U.S. Accuses MegaUpload.com On The Ground Of Copyright Infringement

Posted on Jan 20 2012 - 5:05am by Editorial Staff

U.S. accuses a major internet content hosting website, Megaupload.com of copyright infringement. Seven individuals and two corporations – Megaupload Limited and Vestor Limited have been charged for the offence with running of an international organized criminal enterprise allegedly responsible for massive worldwide online piracy of number of copyrighted works, generating more than $175 million. The case is being prosecuted by the U.S. Attorney’s Office for the Eastern District of Virginia and the Computer Crime & Intellectual Property Section in the Justice Department’s Criminal Division.

The website has been operated by the conspiracy’s criminal for more than five years resulting in reproducing and distributing infringing copies of copyrighted works, including movies – some even before their official theatrical release – music, television programs, electronic books, and business and entertainment software on a massive scale.

Users could upload material to the company’s sites which then would create a link that could be distributed. The sites, which included video, music and pornography, did not provide search capabilities but rather relied on others to publish the links, the indictment said. Users could purchase memberships to the site to obtain faster upload and download services, the primary source of revenue. Material that was not regularly downloaded was deleted and financial incentives were offered for popular content, according to the charges. The web page with the link to the copyrighted material would include advertisements, another source of revenue.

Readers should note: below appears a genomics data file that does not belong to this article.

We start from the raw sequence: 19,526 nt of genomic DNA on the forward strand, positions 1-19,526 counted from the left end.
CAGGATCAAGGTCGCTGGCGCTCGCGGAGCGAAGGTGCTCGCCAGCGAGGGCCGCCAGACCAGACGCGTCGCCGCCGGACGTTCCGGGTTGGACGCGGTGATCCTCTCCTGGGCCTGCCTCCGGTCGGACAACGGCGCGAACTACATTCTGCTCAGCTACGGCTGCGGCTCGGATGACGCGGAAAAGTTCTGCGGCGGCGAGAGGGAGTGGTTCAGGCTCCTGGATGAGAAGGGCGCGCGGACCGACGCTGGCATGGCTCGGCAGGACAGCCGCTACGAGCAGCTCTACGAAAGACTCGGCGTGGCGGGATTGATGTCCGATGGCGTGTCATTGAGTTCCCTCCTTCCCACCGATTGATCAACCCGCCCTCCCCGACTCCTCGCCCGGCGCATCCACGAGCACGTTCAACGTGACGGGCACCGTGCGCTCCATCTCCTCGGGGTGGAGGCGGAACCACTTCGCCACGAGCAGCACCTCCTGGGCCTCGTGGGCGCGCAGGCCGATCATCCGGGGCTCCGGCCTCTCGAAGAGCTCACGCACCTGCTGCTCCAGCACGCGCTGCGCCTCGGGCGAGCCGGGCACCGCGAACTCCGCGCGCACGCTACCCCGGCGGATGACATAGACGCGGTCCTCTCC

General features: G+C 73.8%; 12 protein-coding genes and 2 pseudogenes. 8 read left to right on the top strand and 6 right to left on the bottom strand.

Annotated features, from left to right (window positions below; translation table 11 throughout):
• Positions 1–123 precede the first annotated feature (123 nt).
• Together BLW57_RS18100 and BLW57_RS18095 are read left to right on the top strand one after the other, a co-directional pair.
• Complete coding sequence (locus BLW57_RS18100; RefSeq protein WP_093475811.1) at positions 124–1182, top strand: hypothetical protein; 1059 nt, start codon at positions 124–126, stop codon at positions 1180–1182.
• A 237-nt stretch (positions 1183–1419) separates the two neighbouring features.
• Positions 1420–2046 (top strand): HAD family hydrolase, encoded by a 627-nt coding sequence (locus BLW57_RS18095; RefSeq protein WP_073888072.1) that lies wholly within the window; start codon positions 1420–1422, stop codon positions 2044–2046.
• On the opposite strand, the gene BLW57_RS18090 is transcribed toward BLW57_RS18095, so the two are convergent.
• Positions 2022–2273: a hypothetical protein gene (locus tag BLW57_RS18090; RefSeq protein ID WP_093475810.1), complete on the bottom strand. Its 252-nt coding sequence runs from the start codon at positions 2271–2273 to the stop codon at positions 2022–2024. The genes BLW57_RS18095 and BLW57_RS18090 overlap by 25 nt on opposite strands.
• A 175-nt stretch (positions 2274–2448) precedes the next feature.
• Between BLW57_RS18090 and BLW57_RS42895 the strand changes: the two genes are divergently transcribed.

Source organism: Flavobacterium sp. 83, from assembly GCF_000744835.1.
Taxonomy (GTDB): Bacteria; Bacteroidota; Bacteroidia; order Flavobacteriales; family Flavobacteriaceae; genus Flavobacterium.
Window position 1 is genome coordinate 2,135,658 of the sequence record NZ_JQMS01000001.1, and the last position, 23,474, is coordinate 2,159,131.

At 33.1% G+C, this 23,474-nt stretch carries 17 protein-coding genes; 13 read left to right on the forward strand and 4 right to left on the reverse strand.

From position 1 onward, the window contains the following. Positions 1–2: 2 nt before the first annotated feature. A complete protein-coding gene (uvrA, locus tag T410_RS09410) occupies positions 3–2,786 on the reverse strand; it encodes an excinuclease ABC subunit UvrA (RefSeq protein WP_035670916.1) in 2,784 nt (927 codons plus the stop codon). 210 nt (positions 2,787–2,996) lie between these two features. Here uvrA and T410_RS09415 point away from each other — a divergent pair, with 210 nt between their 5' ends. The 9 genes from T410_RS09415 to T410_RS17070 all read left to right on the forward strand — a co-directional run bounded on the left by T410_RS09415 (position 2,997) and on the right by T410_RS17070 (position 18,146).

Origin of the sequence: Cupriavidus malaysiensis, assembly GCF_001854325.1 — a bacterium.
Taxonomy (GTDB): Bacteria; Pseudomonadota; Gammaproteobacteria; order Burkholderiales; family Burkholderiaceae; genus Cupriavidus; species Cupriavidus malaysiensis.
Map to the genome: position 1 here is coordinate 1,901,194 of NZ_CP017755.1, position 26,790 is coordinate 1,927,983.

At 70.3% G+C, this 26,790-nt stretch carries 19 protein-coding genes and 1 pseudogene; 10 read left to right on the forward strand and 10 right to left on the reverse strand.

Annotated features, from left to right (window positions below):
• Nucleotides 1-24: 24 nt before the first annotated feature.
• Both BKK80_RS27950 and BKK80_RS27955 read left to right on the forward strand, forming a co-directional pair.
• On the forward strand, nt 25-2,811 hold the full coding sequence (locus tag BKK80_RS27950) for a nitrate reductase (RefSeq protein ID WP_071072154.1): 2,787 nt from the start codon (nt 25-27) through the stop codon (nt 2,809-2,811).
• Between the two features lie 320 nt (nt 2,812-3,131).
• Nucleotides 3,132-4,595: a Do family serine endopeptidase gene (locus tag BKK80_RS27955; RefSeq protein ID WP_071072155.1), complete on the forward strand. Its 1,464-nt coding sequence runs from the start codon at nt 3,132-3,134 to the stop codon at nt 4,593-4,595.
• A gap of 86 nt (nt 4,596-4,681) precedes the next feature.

The site advertised stating that it is having more than one billion visits to the site, with more than 150 million registered users, 50 million daily visitors and accounting for four percent of the total traffic on the Internet. The estimated harm conduct to copyright holders is well in excess of $500 million. The conspirators allegedly earned more than $175 million in illegal profits through advertising revenue and selling premium memberships. This action is among the largest criminal copyright cases ever brought by the United States and directly targets the misuse of a public content storage and distribution site to commit and facilitate intellectual property crime.

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